Why can I move things to /dev/null despite it being a pseudo-device represented by a file?
If you'll try to move anything to /dev/null under a plain user (not root), you will get a
Permission denied error because
mv something /dev/null is actually trying to delete
/dev/null and then move
something to what
If you will try to do it under root, it will delete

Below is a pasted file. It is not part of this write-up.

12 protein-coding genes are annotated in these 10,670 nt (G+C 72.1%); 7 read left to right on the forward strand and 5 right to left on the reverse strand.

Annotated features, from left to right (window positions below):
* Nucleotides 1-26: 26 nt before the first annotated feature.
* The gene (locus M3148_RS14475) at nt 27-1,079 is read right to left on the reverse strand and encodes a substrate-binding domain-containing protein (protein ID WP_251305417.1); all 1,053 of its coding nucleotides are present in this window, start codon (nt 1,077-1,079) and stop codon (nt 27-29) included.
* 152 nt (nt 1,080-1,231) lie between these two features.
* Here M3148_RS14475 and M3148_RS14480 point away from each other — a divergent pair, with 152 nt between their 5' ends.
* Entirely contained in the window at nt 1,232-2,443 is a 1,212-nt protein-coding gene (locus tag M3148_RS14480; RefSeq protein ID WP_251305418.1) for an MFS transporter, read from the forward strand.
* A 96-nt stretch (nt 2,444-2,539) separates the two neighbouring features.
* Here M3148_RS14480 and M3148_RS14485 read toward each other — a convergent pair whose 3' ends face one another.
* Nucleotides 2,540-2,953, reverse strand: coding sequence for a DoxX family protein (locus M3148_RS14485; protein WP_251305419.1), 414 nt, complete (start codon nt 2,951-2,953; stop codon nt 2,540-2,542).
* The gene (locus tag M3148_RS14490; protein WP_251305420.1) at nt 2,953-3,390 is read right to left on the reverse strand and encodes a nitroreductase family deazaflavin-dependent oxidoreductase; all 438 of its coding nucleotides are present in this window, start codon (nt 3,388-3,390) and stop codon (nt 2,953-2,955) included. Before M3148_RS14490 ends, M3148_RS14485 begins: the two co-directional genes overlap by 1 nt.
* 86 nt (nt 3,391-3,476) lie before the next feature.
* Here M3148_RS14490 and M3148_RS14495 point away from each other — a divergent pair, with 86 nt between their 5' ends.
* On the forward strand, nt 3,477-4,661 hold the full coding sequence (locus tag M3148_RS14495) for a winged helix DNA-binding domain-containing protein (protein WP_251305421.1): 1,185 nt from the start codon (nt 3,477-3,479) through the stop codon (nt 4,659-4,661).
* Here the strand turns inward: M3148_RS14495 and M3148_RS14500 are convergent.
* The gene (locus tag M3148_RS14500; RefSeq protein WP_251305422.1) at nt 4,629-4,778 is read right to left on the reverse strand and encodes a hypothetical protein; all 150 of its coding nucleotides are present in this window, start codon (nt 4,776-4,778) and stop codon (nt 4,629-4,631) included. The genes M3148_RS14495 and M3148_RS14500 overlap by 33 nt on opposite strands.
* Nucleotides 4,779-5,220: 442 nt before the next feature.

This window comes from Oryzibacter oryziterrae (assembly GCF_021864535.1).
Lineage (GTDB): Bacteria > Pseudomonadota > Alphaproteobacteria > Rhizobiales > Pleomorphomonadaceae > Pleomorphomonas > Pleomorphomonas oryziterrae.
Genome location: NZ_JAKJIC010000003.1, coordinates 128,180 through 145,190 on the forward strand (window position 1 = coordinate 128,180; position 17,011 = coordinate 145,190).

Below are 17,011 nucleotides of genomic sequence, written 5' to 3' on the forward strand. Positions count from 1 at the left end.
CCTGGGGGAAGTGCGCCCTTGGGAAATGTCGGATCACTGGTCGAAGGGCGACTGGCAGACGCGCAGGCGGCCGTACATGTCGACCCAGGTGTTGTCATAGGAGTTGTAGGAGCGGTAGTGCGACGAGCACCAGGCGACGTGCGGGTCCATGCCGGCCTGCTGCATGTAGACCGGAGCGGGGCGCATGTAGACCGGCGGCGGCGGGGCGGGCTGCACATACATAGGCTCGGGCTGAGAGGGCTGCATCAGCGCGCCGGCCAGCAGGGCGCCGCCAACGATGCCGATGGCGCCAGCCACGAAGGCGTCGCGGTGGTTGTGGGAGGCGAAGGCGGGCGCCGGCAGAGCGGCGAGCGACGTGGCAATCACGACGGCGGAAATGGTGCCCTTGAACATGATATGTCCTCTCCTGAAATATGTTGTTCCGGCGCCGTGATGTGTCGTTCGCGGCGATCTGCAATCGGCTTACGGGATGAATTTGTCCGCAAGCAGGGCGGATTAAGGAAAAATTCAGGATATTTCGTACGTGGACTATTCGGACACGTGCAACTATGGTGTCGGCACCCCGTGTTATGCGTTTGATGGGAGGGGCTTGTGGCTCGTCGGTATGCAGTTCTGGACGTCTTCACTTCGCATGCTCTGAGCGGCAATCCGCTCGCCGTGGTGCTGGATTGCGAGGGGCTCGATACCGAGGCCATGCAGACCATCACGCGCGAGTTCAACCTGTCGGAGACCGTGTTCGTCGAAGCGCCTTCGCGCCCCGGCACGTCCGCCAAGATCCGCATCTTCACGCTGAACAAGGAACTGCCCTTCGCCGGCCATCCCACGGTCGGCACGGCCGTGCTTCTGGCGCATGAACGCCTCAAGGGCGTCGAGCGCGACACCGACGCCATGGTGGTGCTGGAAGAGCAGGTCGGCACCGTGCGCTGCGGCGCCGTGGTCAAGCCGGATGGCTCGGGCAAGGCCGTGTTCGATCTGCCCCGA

/dev/null (and then move the file provided by you in it's place)! You can restore it by rebooting or typing the following in a root shell (on Linux):
mknod /dev/null c 1 3; chmod a+w /dev/null or in BSD:
mknod /dev/null c 3 2; chmod a+w /dev/null.
When you do this:
# mv oi /dev/null
You are actually doing the equivalent of the following
# rm /dev/null # mv oi /dev/null
# uname -sr Linux 2.6.32-ARCH # touch a # mv a /dev/null mv: inter-device move failed: `a' to `/dev/null'; unable to remove target: Permission denied